Love in Broom

Recently, Rebecca Finneran, an MSU Extension Educator from the Grand Rapids area sent me a cool photo.  The tree is a large Norway spruce near the Kent country Extension office.

This is a great example of witch’s broom.  Witch’s brooms are growth anomalies that occur on various trees, most commonly conifers,   Brooms can be caused be a variety of factors including diseases, aphids, environmental stress and random mutations.  In some cases the growth defect is only present when the casual agent, say, a pathogen is present.  In others, however, the growth mutation can be propagated by grafting scion wood from the witch’s broom onto a regular rootstock.  In fact, this is the origin of many forms of dwarf and unusual ornamental conifers.  Because of this, brooms are often a prized commodity and ‘Broom hunting’ is an active past-time for conifer enthusiasts such as members of the American Conifer Society.  ACS members that find their first brooms are sometimes referred to as ‘Baby broomers’.  Broom hunters are a focused lot and have been known to screech to a halt on major interstate in their relentless pursuit of conifer conversation pieces.  So keep an eye out for brooms – and broom hunters!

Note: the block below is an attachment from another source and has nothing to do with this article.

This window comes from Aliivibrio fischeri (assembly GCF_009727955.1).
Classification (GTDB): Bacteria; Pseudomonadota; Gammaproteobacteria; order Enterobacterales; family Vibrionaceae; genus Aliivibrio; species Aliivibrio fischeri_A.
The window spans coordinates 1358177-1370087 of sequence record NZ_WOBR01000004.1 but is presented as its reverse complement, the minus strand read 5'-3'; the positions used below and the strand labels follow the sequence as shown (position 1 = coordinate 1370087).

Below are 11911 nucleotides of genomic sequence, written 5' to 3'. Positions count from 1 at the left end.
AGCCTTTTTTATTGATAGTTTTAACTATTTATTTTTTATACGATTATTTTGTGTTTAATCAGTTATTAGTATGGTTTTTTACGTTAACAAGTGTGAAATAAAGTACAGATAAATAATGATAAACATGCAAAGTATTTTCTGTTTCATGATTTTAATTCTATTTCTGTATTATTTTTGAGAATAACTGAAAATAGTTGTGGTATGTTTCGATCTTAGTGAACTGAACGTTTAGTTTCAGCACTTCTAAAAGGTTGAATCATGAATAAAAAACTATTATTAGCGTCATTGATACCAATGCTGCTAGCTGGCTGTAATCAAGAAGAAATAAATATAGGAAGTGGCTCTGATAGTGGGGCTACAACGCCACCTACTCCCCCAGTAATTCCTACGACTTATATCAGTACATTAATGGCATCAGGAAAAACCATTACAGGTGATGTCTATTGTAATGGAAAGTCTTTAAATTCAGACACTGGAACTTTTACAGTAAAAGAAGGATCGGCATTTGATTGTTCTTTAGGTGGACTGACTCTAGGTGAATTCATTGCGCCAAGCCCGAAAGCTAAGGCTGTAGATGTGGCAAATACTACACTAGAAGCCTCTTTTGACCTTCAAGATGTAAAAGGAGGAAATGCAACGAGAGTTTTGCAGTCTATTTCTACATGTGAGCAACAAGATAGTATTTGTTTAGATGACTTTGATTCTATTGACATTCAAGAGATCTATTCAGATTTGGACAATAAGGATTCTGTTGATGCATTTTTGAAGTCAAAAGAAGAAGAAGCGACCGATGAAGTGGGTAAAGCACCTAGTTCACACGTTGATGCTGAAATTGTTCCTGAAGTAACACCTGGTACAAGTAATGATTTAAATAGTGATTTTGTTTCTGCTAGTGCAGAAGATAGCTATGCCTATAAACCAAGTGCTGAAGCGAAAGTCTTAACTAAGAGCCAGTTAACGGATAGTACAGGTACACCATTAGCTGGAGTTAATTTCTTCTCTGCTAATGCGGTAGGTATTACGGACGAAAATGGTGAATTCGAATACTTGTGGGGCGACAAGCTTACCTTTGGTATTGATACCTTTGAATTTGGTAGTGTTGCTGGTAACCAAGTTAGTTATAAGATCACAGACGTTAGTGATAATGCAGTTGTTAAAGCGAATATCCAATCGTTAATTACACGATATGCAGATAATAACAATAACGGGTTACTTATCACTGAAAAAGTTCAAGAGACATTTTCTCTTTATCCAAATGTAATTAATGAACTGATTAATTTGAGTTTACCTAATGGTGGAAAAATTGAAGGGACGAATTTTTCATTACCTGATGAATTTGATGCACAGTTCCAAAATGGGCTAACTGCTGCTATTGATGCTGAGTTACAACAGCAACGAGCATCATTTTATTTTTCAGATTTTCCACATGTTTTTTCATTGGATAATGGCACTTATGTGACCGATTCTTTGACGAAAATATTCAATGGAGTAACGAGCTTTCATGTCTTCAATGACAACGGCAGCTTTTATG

With the late Chub Harper and the ‘Merrill broom’ tree at Hidden Lake Gardens, Tipton, MI

3 thoughts on “Love in Broom”

  1. Bert, what IS the ‘Merrill broom’ tree? It’s the coolest looking plant!
    (BTW, the image capture validation thing is a little iffy; it takes a few tries to get it to give me a number to type, and often even then it fails. Can this be fixed, or is it just my computer?)

  2. Deb, re: your last question. It is a nuisance, it can’t be fixed, but if we don’t have it on we get flooded with spam. So just grit your teeth and keep trying to submit. It affects all of us. (At least it doesn’t delete the comment!)

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